OK, this is very cool. The Crypto for Congress initiative of the Chamber of Digital Commerce is a critical step towards the acceptance and use of blockchain technology.

Through a ~$50 contribution of bitcoin to every Member of Congress, the Chamber of Digital Commerce PAC is providing all Members a hands-on experience with blockchain technology to raise their understanding, expand access to blockchain technology, and broaden participation in the political process.

For six years, I have supported the Chamber’s efforts to educate the public policy community on issues related to blockchain technology, but we have a long way to go before reaching a critical mass of understanding on Capitol Hill. Simply put, embracing blockchain’s future must start with Congress.

Blockchain technology may very well prove to be the most important technological innovation we will see in our lifetime. We want to help educate the policy community so they can make informed decisions about laws and regulations affecting this technology. One simple yet profound way to do that is to empower Members of Congress to begin accepting cryptocurrency campaign donations.

At least one-third of U.S. small and medium-sized businesses now accept cryptocurrency as payment for goods and services, according to a survey conducted by HSB.1 There is no reason why Congressional campaigns can’t do the same, while still complying with all applicable Federal Election Commission rules.

By enabling cryptocurrency contributions, campaigns would increase political engagement with a key demographic and connect with an untapped source of contributions. The 2018 election cycle saw $5.7 billion in political contributions. About two-thirds of these contributions came from individual contributions, as opposed to political action committees.2 That’s $3.7 billion from individual donors. A large part of this growth can be attributed to the rise in online donation processors and the ability to reach new audiences over the internet.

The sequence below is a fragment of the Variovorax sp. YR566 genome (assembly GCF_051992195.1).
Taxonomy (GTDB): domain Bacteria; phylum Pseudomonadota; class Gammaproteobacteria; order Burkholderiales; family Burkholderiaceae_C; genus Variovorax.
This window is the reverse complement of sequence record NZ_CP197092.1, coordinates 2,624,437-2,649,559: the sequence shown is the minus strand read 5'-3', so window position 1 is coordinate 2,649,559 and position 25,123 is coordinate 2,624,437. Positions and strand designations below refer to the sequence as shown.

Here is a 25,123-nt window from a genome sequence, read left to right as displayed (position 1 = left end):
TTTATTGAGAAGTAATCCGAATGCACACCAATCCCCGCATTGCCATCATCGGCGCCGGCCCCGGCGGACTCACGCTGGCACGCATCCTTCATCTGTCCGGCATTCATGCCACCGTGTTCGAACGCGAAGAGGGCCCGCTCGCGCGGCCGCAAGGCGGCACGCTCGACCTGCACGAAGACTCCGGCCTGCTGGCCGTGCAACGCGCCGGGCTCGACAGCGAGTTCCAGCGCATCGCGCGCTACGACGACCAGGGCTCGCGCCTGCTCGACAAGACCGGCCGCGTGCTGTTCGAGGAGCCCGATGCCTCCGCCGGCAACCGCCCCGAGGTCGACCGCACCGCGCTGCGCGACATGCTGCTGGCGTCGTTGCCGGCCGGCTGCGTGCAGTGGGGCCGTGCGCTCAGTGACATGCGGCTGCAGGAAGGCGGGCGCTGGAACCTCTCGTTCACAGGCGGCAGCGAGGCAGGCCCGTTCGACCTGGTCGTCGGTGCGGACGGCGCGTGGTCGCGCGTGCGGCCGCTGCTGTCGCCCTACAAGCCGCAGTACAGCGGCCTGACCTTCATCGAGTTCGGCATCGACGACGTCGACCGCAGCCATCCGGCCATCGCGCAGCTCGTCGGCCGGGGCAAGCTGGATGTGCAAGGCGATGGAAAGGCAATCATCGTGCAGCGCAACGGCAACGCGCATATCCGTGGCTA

Think of this: 15% of American adults now own some form of cryptocurrency today, and that number will only grow in the coming years.

Importantly, 42% of Americans between 18 and 34 years old are very or somewhat likely to purchase bitcoin in the next 5 years4 and 49% of Generation Z and 41% of millennials say they plan to donate to a political campaign this year.5 But in order maximize political participation of younger, tech-savvy generations, you have to speak their language.

Just like campaigns that use social media to target different demographics, campaigns rely on different payment methods to solicit donations from different communities. Imagine if you told direct mail donors they had to give only by credit card, or donors over the phone they had to go to a website. If you don’t let donors give and engage how they want too, they won’t. That is even more true for young people with shorter attention spans and less patience!Enabling political contributions in cryptocurrency signals to those who hold it that campaigns are forward thinking and are embracing how consumers are transacting in their daily lives.

I urge all Members of Congress to participate in the Crypto for Congress initiative to experience the power of blockchain technology for themselves.

For everyone else, using crypto will serve as a strong signal to Capitol Hill that more Americans are transforming how we think about money and its potential to revolutionize every industry, including the industry of political campaigns.

About Crypto For Congress:

The purpose of Crypto for Congress is to raise awareness of and expand access to blockchain technology, while broadening participation in the political process. Crypto For Congress supporters are united behind a steadfast belief that the cryptocurrency movement will be a force for positive change in the U.S. and around the world. Learn more about the initiative at www.cryptoforcongress.com

Published By

Don Tapscott

Don Tapscott

Co-Founder and Executive Chairman at Blockchain Research Institute